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Banned Books, Burned Books: Forbidden Literary Works

From Shakespeare to Harry Potter and beyond, trace the history of book banning and censorship in the English-speaking world and see why it continues today.
Banned Books, Burned Books: Forbidden Literary Works is rated 4.8 out of 5 by 38.
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Rated 4 out of 5 by from Excellent presentation, but one-sided politically Professor Corrigan is an exceptional presenter and has deep knowledge and enthusiasm for the topic, which is always timely, sadly. As the child of a librarian and bookstore owner, actually banning books (not merely categorizing them for age-appropriate audiences), make me furious. But to listen to this lecture series, pretty much all challengers to the literature in question comes from the conservative, or right-wing groups. There are sporadic references to left-wing-led bans or challenges, but even then, it's glossed over quickly. By contrast, the professor uses words like "militant" to describe conservatives, who use new "weapons" in their crusades. A more balanced view of challenges from left and right would be welcome. Also, it grated on my ears when the professor used the nonsense term "Latinx", a made-up word that is no more than an attempt to "fix" Spanish. Spanish is a gendered language, unlike English. Let Spanish be Spanish and English be English. Aside from these criticisms, I really did enjoy the series and learned a great deal. I still strongly recommend it.
Date published: 2024-02-15
Rated 5 out of 5 by from I enjoyed these lectures and learned a lot My husband and I watched these lectures together and looked forward to watching several of them each evening. I thought I had known a lot about this subject, but it turned out I did not know as much as I thought I did.
Date published: 2024-01-22
Rated 5 out of 5 by from The most in depth series on a fascinating topic I was at awe how much effort and time prof Corrigan must have spend on this important subject—the series was extraordinary.
Date published: 2024-01-15
Rated 5 out of 5 by from Learned a lot... ... about a subject I thought I knew about. I really didn't know about the challenges to The Grapes of Wrath, Catcher in the Rye, and Harry Potter. I also got pointed to books I knew about but never read (Howl, since read) and books I never heard about but want to read (Fun Home, just arrived today). One of the best Great Courses I've taken. I'm glad the Prof didn't hold back on her opinions -- when they're expert opinions, as they are here, they make a Great Courses course much more interesting.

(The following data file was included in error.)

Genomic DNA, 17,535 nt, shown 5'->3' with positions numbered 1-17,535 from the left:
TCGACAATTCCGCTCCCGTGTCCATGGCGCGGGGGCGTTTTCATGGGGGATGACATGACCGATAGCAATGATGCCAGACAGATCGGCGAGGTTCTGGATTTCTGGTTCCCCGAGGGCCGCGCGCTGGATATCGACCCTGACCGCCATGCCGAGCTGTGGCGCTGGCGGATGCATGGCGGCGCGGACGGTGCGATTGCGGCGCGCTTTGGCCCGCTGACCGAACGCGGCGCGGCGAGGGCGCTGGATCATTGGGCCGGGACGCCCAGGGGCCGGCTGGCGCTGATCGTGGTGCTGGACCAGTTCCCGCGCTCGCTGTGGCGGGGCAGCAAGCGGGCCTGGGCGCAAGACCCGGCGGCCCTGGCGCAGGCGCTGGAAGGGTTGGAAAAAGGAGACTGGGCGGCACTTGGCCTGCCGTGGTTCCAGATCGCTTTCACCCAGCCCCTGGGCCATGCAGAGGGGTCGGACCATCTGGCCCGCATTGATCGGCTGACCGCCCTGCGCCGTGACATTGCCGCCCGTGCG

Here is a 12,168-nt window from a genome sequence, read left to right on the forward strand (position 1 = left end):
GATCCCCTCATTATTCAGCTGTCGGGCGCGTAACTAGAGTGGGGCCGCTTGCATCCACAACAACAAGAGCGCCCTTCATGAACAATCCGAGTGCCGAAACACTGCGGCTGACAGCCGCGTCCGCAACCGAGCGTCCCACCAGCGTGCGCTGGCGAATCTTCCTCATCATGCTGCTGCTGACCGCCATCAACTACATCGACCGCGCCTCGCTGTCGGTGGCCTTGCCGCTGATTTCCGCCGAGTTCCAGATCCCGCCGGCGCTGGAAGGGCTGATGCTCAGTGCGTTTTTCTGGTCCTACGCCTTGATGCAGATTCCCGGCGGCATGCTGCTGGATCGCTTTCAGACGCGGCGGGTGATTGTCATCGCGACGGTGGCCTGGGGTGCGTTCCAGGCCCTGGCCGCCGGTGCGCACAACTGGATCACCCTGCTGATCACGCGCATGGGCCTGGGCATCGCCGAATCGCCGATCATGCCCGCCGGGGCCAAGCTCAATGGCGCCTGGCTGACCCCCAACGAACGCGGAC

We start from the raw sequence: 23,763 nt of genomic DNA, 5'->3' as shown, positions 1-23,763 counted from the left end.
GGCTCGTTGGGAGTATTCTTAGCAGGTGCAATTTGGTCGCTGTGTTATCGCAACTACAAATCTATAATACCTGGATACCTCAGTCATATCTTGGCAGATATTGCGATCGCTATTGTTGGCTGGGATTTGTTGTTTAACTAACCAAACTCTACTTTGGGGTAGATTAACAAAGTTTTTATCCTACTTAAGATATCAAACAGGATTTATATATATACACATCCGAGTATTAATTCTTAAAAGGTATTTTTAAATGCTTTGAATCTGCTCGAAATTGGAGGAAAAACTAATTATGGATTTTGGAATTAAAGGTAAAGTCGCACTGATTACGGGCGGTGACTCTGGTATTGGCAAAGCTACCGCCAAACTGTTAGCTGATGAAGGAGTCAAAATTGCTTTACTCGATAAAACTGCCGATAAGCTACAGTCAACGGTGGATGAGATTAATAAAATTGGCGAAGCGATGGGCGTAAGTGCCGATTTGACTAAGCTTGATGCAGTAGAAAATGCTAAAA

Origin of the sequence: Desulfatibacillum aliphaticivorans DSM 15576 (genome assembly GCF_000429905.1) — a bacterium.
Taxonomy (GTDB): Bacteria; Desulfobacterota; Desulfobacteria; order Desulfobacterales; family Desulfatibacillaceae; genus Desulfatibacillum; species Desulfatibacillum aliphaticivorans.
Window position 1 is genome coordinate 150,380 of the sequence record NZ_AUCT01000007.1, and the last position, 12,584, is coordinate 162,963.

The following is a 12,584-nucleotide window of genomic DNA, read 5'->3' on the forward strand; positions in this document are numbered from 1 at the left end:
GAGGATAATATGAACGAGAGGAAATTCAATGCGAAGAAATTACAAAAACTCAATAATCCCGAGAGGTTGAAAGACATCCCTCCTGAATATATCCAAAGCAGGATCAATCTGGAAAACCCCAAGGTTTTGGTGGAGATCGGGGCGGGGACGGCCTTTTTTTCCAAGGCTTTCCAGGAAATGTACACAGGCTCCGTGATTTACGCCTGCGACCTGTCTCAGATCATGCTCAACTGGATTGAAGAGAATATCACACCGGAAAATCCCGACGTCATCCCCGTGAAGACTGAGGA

Date published: 2024-01-12
Rated 5 out of 5 by from Insightful and compelling I was very interested in the topic, but a little apprehensive about the expert because of reviews she had done on Fresh Air for so many years. Some of those reviews had been intense and not always interesting. My concerns were quickly dispelled. This is an excellent overview of a difficult subject, and always interesting. She provides a balanced look at the issues - both from the right and the left - and yet isn't afraid to interject her own opinions where appropriate. Perhaps what was the most insightful for me was that she showed how extremists on both sides of the political and moral spectrums can make bad messes out of good books. I live in Florida, and after listening to this lecture series, I've made a New Years resolution to become more active in trying to block book banning - no matter who is the source of the effort. Kudos to Wondrium and the presenter for tackling this tough topic with professionalism and skill.
Date published: 2023-12-29
Rated 5 out of 5 by from Excellent History of Book Censorship Really great lectures on the history of censoring books to include burning, banning, and all other forms.
Date published: 2023-12-29
Rated 5 out of 5 by from Will watch again! Thank you. I learned so much. I couldn't recommend this more. Given the issues we are currently seeing about freedom of speech today, this course really made me understand why it's so important to protect our rights. What a great teacher. Thank you so much for having this on Wondrium.